As for the basic headlines, the Federal Reserve’s policy-setting panel is certain to leave its federal-funds target range unchanged at 2.25%-2.50% at the conclusion of its two-day meeting. At the same time, the FOMC will also release its latest Summary of Economic Projections, which will include the members’ guesses on where the fed-funds rate will end 2019. Those are depicted in the “dot plot” graph, which gets the most market attention.
A lot has changed since the last set of FOMC forecasts released after the Dec. 18-19 meeting, when the Fed raised the funds target by one-quarter percentage point and the dot plot indicated a median forecast of three more hikes. Just days later, in early January, Fed Chairman Jerome Powell pivoted sharply to indicate that the monetary authorities would be “patient” in raising rates further and would be flexible in reducing its holdings of Treasury and agency mortgage-backed securities.
That reversal spurred the sharp rebound in equity and other risky assets that erased much of those markets’ fourth-quarter swoon, reflecting the new dovish tilt by the Fed. And by Friday, the fed-funds futures were pricing in nearly a 37% probability of a rate cut by next January, according to the CME FedWatch site.
Powell will be quizzed Wednesday afternoon on the FOMC statement and other decisions in the postmeeting press conference. His comments might provide more guidance on future rate moves, but his interview on 60 Minutes last Sunday shows that, after some earlier clear pronouncements on policy, he has mastered the ability of his predecessors to say little or nothing if it suits him.
What serious students of monetary policy are most interested to hear is how the Fed’s thinking on its aims and approaches might be evolving. Despite the U.S. central bank’s having virtually met its dual mandate of maximum employment with price stability—with February unemployment at 3.8% and its main inflation measure running just below its 2% annual target through January—there remains widespread dissatisfaction with the economy and how many are faring in it. And that’s a decade after the Great Financial Crisis and the extraordinary monetary measures enacted to stimulate a recovery.
Danielle DiMartino Booth, a former adviser to the Dallas Fed president and publisher of the Money Strong newsletter, wrote in a Bloomberg opinion piece this past week that while the loose policies of the Fed and other central banks have boosted asset prices, the inflation in prices of stocks and other assets have benefited their owners, primarily the well-off, and worsened wealth inequality.
“If the ‘wealth effect’ used to justify a generation of quantitative easing hasn’t kicked in yet, trickling down to those who need it most, it’s past time the Fed acknowledged its failings and opened the door to a new policy framework,” she concludes.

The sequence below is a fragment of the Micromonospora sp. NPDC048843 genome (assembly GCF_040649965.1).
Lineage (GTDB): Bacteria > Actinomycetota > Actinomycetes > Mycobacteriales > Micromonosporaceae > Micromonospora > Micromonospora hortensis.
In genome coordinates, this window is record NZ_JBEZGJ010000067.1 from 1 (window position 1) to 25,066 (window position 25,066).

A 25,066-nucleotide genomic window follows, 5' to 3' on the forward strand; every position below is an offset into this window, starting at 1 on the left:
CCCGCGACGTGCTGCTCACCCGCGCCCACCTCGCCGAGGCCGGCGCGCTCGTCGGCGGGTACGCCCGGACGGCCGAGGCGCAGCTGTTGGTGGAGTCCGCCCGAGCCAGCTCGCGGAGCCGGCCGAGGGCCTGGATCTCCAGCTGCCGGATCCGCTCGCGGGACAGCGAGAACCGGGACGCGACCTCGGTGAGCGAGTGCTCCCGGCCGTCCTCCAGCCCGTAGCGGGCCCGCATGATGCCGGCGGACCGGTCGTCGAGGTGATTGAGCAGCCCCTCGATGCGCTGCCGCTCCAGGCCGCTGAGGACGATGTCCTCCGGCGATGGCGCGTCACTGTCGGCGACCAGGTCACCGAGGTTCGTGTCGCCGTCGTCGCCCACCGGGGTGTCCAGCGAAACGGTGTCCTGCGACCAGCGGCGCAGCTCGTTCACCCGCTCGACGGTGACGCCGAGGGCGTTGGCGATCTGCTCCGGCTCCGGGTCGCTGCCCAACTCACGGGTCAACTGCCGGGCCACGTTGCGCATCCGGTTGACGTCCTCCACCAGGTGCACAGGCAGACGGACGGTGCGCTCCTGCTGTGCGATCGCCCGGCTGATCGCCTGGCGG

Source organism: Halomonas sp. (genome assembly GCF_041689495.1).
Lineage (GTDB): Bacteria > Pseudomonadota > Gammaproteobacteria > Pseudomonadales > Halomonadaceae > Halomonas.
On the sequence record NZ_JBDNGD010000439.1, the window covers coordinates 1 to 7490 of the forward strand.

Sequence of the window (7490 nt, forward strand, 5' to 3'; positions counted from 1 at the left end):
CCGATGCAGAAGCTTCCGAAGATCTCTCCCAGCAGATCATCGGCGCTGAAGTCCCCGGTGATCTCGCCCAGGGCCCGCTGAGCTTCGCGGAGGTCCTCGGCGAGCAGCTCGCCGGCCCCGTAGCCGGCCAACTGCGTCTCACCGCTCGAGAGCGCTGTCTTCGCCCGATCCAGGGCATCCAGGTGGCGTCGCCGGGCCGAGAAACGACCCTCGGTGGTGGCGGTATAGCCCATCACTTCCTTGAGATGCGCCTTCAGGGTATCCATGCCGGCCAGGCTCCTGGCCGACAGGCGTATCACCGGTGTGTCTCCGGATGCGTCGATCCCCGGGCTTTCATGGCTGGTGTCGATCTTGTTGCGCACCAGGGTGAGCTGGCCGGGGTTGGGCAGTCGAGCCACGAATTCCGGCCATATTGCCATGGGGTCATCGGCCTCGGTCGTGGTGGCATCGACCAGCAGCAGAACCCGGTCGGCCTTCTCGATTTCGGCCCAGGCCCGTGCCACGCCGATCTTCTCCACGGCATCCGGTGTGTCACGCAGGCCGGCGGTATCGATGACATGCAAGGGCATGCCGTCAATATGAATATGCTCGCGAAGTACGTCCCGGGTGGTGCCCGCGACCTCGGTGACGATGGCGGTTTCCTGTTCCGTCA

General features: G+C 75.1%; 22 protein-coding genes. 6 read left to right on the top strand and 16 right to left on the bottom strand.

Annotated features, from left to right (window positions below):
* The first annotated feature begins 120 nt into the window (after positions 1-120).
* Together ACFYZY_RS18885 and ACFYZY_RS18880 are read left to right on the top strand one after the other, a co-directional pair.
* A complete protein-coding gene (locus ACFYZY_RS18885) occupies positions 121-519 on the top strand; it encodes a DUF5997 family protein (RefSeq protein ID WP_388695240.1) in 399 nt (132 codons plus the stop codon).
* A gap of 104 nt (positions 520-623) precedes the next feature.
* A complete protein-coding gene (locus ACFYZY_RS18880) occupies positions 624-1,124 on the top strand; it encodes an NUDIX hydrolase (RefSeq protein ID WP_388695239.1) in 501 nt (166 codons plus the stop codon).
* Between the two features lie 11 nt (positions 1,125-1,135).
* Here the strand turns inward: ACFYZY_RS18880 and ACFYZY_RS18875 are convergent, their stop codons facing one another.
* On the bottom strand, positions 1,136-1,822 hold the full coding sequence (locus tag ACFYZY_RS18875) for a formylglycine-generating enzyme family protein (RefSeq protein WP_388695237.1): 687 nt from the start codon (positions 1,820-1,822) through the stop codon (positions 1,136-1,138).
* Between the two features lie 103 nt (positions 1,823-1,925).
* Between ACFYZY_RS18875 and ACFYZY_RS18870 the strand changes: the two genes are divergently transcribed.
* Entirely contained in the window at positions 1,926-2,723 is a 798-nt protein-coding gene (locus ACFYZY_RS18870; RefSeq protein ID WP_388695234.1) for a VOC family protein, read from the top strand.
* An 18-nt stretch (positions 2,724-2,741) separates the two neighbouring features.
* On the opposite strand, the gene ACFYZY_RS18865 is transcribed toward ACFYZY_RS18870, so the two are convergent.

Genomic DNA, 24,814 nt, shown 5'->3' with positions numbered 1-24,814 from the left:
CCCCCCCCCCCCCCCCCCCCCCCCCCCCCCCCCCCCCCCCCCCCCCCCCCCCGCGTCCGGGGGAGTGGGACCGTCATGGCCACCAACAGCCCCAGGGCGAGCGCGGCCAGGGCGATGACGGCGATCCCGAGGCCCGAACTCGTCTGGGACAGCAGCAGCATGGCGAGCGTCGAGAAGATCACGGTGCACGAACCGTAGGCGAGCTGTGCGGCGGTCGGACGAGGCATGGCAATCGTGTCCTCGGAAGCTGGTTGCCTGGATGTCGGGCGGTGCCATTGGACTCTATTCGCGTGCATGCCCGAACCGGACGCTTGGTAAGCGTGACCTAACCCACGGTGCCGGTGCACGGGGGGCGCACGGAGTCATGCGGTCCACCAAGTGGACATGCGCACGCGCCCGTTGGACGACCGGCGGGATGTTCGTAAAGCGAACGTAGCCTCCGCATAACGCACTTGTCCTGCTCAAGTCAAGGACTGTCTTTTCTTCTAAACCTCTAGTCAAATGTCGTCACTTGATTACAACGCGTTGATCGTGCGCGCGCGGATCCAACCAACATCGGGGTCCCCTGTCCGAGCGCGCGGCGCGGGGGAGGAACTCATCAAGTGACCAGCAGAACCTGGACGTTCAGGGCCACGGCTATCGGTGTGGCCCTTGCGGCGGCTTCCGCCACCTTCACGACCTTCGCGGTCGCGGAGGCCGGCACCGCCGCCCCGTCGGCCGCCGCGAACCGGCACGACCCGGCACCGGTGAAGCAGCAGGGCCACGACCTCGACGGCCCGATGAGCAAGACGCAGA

Martin Wolf, the Financial Times’ economics writer, contended this past week that “monetary policy has run its course,” having done all it can to fight secular stagnation, the state of persistent inadequate demand hypothesized by Lawrence Summers, the former head of the National Economic Council under President Barack Obama and Treasury secretary under President Bill Clinton.
Persistently low interest rates aren’t artificially depressed by central banks but by the low level of real rates needed by the economy, Wolf continues. But those low rates, even below zero, fail to boost the economy mired in a “balance sheet recession,” as Nomura economist Richard Koo hypothesizes, which leads companies and households to pare debt rather than borrow and spend. As Koo was quoted saying in this column in 2016, negative interest rates seem “an act of desperation born out of despair over the inability of quantitative easing and inflation targeting to produce the desired results.”
Three years later, the total amount of negative-yielding bonds hit $10.2 trillion, JPMorgan reported this past week, the highest amount since December 2017. Others argue the expansion of debt encouraged by low interest rates now exerts a drag on the economy, as companies and households have to pay off those obligations rather than expand. General Electric (ticker: GE), an extreme example, has had to prioritize shoring up its balance sheet over growth.
With monetary policy having reached this apparent cul-de-sac, Wolf contends fiscal measures are needed to counter insufficient demand. Taken a step further, this argument extends to adopting Modern Monetary Theory, which essentially argues a nation that can borrow in its own currency isn’t limited by the size of the debt. If inflation heats up, fiscal policy can be tightened. Powell dismissed MMT as “just wrong” in recent congressional testimony, an opinion shared by the overwhelming majority of mainstream economists, even as it gains adherents on the left.
These and other policy ideas are under a review by the Fed under its vice chairman, Richard Clarida, which is supposed to scrutinize the central bank’s strategy, tools, and communications policies. The results, which are due later this year, will be of more than academic interest.
Forty years ago this October, the Fed embarked on a major, single-minded policy assault on double-digit inflation, even at the cost of severe, back-to-back recessions. Now, it would appear the focus of the debate under way is directed at maintaining the economic expansion that, despite being on the way to be the longest on record, has been more successful in boosting asset values than household income.
Write to Randall W. Forsyth at email@example.com